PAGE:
Uniforms suck: teaching through consequences

Tim Hibsman

I saw a mother dropping off her son at school. All around the front of the school, children were walking in the same direction wearing the same school uniforms. The mother pulled her car up in front of the school and the young boy opened the door and started to get out of the car. He was tugging on his new pants as his mother gave him a stern look.

“Mom, these uniforms suck,” he said in an irritated tone. “I don’t want to look like everyone else. I want to wear my own clothes. I want…”

“I don’t want to hear it,” she said sternly. She appeared to have a lot on her mind as she looked in her rearview mirror and waited for him to head into the school.

“I don’t want to wear a uniform. I hate uniforms. Uniforms make me look stupid. Uniforms…”
“Quiet!” she said loudly. “If you don’t wear a uniform you won’t be allowed to go to school.”
“I don’t care,” he said matter-of-factly trying to annoy her.

She got very upset with his last comment, but she remained calm and started to formulate her response to his rebellious statements. “You don’t care? If you don’t wear the uniform they will kick you out of school and you will be a drop out.”

“I don’t care.”
“Then you can get a job in the fast food industry wearing a uniform. You can be a security officer and wear a uniform. Maybe you could join the Army and wear a uniform. Oh, if you can’t find a job, maybe you could rob a bank, get caught and go to prison and wear a unifor…”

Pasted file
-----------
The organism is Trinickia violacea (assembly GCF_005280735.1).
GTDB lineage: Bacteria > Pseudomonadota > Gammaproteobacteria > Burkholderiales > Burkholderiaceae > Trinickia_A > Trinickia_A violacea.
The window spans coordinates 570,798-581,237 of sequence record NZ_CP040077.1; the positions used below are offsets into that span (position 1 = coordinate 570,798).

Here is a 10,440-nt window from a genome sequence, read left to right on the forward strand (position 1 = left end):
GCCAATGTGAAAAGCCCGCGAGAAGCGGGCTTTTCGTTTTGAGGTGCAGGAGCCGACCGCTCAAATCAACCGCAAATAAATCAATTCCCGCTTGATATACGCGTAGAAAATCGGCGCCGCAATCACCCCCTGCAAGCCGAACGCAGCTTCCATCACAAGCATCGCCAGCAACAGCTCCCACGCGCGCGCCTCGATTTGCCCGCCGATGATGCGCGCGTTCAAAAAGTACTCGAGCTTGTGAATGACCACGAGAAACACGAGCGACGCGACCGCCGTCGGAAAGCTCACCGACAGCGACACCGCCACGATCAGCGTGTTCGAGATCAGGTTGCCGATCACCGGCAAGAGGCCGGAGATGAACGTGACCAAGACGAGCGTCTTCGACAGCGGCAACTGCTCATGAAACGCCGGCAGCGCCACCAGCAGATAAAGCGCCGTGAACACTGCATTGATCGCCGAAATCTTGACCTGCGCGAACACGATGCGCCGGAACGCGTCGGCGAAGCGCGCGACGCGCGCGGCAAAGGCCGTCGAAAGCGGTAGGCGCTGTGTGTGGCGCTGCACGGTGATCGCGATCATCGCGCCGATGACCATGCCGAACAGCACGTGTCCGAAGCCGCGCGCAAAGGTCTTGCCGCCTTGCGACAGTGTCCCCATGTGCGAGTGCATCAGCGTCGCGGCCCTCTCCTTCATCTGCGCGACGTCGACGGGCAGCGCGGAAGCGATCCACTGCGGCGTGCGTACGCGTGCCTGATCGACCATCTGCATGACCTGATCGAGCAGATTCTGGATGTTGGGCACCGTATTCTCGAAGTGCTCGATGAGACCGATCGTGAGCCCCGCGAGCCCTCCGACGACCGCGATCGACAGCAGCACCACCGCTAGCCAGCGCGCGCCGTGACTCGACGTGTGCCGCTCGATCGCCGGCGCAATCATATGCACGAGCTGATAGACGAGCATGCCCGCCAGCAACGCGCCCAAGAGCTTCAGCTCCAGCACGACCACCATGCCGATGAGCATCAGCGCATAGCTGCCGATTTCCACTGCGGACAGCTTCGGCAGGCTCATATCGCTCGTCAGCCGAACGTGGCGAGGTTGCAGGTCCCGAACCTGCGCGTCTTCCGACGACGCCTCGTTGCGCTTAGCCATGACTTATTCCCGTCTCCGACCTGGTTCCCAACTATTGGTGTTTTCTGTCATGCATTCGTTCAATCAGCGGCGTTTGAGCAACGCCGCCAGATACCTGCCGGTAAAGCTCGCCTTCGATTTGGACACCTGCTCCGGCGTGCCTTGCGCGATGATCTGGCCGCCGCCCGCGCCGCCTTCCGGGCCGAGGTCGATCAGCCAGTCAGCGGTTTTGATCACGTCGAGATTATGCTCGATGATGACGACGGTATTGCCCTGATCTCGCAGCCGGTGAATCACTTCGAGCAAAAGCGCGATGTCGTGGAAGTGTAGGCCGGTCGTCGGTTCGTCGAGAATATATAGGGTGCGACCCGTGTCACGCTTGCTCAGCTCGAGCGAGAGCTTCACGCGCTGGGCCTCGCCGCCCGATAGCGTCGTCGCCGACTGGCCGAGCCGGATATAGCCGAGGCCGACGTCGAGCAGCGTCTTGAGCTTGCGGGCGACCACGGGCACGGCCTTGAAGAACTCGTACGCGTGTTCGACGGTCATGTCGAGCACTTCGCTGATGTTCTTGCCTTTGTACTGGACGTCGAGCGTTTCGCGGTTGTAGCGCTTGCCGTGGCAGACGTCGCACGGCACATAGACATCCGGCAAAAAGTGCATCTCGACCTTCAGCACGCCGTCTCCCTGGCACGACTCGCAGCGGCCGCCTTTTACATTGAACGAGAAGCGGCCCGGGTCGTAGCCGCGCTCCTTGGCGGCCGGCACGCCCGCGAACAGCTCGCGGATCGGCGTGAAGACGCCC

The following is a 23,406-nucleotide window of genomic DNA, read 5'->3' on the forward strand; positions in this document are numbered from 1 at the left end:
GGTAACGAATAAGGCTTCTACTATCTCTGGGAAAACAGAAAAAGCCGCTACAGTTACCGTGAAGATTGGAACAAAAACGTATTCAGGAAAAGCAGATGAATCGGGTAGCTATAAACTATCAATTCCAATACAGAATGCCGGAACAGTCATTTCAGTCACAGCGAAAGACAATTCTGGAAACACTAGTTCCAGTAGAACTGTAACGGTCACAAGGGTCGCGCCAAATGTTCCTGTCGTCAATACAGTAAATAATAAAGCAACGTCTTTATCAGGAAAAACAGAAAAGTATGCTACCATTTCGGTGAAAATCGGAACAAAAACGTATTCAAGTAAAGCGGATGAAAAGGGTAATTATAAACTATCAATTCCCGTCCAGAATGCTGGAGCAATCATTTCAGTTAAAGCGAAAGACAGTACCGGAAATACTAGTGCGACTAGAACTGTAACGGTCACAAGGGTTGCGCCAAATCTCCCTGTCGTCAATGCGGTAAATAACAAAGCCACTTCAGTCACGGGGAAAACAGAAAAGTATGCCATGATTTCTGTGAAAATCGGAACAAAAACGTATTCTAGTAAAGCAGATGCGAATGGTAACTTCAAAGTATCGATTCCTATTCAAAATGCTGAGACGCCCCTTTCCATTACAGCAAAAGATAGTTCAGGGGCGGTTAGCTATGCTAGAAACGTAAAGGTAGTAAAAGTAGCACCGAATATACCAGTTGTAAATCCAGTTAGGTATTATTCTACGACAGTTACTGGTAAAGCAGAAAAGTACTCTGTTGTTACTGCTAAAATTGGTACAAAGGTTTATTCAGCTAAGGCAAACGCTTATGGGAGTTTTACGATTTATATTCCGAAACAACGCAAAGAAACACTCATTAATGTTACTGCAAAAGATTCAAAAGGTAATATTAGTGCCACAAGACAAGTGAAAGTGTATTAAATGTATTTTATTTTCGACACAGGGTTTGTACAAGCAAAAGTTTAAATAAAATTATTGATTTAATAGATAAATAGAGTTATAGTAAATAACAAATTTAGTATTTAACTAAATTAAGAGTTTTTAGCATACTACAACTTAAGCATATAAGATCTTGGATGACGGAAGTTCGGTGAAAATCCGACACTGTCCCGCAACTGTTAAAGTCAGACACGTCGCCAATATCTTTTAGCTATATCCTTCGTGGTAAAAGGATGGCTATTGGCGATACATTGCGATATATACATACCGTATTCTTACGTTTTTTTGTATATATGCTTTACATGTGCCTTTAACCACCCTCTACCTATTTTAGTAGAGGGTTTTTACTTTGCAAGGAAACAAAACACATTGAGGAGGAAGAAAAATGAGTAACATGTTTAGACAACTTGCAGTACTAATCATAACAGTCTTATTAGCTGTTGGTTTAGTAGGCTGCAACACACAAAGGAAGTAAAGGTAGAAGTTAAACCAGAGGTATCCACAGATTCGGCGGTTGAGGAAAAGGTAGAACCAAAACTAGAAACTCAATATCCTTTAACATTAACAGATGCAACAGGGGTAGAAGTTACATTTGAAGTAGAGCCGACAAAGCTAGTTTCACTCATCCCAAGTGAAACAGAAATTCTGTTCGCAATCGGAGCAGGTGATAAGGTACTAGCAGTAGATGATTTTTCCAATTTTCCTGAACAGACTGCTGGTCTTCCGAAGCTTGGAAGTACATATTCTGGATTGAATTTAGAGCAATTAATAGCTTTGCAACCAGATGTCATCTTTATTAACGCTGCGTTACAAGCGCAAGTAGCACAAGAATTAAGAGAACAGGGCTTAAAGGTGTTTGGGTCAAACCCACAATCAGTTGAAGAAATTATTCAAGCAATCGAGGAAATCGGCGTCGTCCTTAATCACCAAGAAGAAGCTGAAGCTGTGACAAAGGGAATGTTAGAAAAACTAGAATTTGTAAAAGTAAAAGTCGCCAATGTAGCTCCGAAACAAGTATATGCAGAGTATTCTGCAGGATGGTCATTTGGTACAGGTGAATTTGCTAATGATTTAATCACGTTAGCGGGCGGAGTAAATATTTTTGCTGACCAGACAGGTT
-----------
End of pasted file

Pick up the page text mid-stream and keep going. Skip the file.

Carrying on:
“I got the point, mom,” he said as he begrudgingly accepted his mother’s reasoning.
“Good. Get to class. Don’t be late. Love you.”
“Yeah, me too,” he said as he accepted her argument and joined the sea of identically dressed students as they headed inside the building.

Lessons learned:

  • Show the child the possible consequences of their actions. If you continue to act this way…this could be the outcome. Positive and negative consequences should be provided to show how choices in life make a big difference. If you graduate college, this will happen… If you dropout out, this will happen…
  • It is important to engage the student with rational answers and reasoning. It is not enough to say do it my way; but explain why it is important to do it the way that is requested.
  • Examples help to prove a point (real-life examples, hypothetical examples, etc.). Graphic examples help to provide a picture of reality that helps the student to clearly understand.
  • Discipline is important. Talking back should not be tolerated. Providing an alternate opinion in a civilized manner is the appropriate behaviour.
  • Students need to see positive and negative examples in life. Prison uniforms are obviously examples of bad uniforms. Graduation uniforms (caps and gowns) show success, accomplishment, and achievement. Medals and awards on police or military uniforms show bravery, courage and great accomplishment.

The author is now out of the K-12 classroom and is a Professor of English at Indiana University of Pennsylvania. He can be reached at thibsman@iup.edu.

Leave a Reply